President Donald Trump was given the all clear to return to the campaign trail last week, but his doctor confirmed late Saturday that he is no longer at risk of spreading the coronavirus.
Dr. Sean Conley, the president's personal physician, gave Trump the added measure of confirmation he can head back to public events in a memo addressed to press secretary Kayleigh McEnany and released at Trump's permission.
"This evening I am happy to report that in addition to the President meeting CDC criteria for the safe discontinuation of isolation, this morning's COVID PCR sample demonstrates, by currently recognized standards, he is no longer a transmission risk to others," Conley wrote. "Now at day 10 from symptom onset, fever-free for well over 24 hours and all symptoms improved, the assortment of advanced diagnostic tests obtained reveal there is no longer evidence of actively replicating virus."
"In addition, sequential testing throughout his illness has demonstrated decreasing viral loads that correlate with increasing cycle threshold times, as well as decreasing and now undetectable subgenomic mRNA," he added.
Notably, the memo didn't specifically say whether the president had tested negative for the virus.
White House Chief of Staff Mark Meadows in an interview Friday evening on Fox News reacted to the latest memo on Trump's condition, and the fact he can no longer transmit the virus.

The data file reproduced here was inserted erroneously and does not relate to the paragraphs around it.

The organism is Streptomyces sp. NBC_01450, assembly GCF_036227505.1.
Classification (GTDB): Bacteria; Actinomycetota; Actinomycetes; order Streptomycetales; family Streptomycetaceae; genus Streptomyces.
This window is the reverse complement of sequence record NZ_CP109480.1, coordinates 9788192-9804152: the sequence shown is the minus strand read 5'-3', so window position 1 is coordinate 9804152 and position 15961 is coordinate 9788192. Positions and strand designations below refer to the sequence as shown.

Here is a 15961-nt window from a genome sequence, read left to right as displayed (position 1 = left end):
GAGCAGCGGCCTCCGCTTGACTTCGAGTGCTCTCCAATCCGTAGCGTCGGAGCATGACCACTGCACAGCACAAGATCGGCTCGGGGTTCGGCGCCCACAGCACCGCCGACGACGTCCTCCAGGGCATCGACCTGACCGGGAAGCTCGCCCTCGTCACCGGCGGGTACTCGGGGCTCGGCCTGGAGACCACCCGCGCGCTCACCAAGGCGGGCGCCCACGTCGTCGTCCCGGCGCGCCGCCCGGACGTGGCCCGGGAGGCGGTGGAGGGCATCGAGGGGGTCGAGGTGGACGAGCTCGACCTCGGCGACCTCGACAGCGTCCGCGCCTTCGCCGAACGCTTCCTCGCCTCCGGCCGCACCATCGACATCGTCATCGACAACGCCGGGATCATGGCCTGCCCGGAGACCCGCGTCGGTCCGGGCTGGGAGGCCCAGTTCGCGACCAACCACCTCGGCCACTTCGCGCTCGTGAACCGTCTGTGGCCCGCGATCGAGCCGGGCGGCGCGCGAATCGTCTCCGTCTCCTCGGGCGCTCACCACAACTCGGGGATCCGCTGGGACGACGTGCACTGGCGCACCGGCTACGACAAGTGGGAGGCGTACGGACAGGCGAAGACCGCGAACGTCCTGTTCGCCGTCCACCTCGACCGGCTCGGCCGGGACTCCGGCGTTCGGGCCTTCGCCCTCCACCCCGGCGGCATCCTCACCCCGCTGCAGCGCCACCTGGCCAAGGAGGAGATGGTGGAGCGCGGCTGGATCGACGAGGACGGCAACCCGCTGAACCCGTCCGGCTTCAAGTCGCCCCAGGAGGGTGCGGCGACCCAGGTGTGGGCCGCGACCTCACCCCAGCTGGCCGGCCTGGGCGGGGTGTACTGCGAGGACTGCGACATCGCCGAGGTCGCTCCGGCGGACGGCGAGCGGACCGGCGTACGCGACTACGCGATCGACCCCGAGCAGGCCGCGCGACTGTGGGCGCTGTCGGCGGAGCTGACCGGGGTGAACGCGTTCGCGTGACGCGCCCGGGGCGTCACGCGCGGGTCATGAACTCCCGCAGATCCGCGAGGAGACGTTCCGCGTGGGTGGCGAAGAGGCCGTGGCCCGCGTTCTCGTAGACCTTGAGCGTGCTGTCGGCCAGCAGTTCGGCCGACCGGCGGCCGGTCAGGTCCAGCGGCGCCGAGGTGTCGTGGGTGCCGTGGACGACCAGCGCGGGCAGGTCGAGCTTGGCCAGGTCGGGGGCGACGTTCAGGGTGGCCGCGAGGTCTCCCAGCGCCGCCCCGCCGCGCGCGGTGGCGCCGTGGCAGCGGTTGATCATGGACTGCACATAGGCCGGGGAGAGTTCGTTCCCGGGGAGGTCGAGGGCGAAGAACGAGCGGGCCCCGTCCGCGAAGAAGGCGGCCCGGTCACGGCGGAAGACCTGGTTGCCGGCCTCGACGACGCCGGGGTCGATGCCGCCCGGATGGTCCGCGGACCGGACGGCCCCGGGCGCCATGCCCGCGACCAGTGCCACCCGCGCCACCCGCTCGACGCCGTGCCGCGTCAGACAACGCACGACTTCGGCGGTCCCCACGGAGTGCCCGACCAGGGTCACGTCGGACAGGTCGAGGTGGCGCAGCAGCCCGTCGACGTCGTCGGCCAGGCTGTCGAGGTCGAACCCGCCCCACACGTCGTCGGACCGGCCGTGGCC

"That means just like you would normally think of somebody if you come into contact with them who could potentially pick up the virus, the good news is that's no longer the case with the president," Meadows said when asked if the memo means the president is COVID-free.
He added, "He's remarkably strong. This is a guy who wants to get out and work on behalf of the American people. It's good news indeed. It's consistent with the CDC guidelines, which says that after 10 days you're going to be able to get out and really live your life as normal again."
Meadows did not say if the president is COVID-free. This comes as the White House has refused to say when Trump last tested negative for COVID-19. The White House declined to comment on Saturday.
Trump is expected to hold his first true campaign rally since his diagnosis with COVID-19 on Monday night in Sanford, Florida.
But even before he hits the campaign trail again, the president spoke briefly to supporters from the White House balcony on Saturday afternoon. He only spoke for about 18 minutes to a group of people gathered by right-wing commentator Candace Owens, and her group, called BLEXIT.
Last Thursday, Conley said the president would be able to begin holding public events on Saturday -- 10 days after his diagnosis. That prompted the announcement on Monday's rally, as well as rallies announced for Johnstown, Pennsylvania, on Tuesday and Des Moines, Iowa, on Wednesday.
He spoke to supporters in Michigan on a telerally Saturday night, telling supporters, "I'm feeling really good. I'm actually a little surprised how good I'm feeling. But I would never cancel this call."
ABC News' Ben Siu and Justin Gomez contributed to this report.